He calls daily. Several times. He seems restless; ready to move on. To where? He no longer walks; can stand, but barely. He has a foley; needs oxygen periodically; takes countless meds. His memory is good ’til the end of a sentence…usually. He demands financial updates; wants to take control of his checkbook. Lord help us. I imagine him putting his checks in a “really safe” place. Wherever that is, when the day comes that he remembers, we will find his wallet, credit cards and at least four keys to his scooter. Of course, his bills would also be put in a “really safe” place; might get paid but not mailed. All requests from sketchy organizations offering greeting cards and personalized note pads would be considered urgent and would be honored immediately with a $25.00 check.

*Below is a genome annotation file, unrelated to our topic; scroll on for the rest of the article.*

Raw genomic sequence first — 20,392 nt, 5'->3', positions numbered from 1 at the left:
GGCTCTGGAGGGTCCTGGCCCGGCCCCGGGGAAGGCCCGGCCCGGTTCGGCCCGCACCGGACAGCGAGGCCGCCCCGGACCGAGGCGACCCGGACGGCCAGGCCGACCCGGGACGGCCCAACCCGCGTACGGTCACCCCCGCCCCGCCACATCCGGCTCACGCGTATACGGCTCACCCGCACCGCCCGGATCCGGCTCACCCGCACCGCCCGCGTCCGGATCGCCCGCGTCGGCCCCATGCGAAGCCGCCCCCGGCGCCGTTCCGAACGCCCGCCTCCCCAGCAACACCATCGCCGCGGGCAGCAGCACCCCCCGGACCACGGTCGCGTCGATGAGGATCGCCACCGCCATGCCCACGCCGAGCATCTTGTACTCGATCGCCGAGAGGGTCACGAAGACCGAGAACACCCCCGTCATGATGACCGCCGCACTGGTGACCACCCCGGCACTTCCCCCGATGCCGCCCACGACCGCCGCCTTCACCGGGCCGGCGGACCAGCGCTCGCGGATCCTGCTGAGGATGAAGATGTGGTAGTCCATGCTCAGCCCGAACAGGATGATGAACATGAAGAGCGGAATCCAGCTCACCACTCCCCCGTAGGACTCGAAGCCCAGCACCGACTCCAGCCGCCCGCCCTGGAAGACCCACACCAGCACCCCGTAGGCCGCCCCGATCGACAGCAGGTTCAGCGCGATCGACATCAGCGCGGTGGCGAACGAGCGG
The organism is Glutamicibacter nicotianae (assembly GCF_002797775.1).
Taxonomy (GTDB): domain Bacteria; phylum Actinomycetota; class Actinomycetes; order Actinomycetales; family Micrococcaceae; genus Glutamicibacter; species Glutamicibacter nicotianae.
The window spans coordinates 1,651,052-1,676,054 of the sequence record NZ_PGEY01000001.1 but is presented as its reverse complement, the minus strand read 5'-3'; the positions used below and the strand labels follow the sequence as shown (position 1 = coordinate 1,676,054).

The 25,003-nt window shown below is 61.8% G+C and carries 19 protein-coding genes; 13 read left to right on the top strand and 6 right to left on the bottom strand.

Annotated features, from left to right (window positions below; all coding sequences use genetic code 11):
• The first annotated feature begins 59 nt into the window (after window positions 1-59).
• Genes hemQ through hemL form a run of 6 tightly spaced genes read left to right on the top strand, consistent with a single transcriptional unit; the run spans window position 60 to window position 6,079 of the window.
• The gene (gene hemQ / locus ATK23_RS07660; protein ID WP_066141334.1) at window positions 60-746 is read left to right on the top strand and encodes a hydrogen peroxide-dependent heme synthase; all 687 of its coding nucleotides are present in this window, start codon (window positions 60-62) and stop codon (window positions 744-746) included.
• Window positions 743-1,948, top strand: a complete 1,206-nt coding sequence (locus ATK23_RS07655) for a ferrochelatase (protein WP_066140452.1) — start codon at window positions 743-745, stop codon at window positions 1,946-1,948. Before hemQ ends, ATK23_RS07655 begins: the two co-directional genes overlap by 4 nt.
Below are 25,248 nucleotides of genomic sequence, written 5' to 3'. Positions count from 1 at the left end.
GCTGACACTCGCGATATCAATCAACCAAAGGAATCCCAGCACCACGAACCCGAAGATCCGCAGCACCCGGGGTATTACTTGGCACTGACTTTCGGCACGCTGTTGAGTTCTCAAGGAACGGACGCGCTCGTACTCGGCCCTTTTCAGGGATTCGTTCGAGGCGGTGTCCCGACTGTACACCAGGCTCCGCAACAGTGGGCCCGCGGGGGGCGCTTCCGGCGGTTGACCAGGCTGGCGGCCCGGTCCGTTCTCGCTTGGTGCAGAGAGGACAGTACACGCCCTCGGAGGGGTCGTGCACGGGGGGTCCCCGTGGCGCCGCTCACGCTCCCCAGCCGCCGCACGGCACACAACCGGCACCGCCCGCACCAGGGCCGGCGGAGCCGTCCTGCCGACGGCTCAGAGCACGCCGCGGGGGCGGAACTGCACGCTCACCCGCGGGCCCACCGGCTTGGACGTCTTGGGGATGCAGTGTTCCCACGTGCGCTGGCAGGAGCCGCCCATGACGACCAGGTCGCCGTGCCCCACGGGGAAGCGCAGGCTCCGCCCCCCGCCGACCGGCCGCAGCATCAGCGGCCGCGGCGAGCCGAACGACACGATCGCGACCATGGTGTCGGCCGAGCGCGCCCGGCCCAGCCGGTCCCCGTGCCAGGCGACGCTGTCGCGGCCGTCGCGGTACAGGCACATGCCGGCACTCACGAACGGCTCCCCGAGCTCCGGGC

I breathe. My “daughter” identity drops away. The last nine years; really, the last seventeen years; maybe my whole life as his caretaker drop away.

I am humbled by his losses and his dependency…by his absolute and unending love for me…

I breathe. Thoughts become silence. Breathing…being….doing nothing…being nobody.

SWIMMING, ONE DAY IN AUGUST

It is time now, I said,
for the deepening and quieting of the spirit
among the flux of happenings.

Something had pestered me so much
I thought my heart would break,
I mean, the mechanical part.

I went down in the afternoon
to the sea
which held me, until I grew easy.

About tomorrow, who knows anything.
Except that it will be time, again,
For the deepening and quieting of the spirit.

– MARY OLIVER –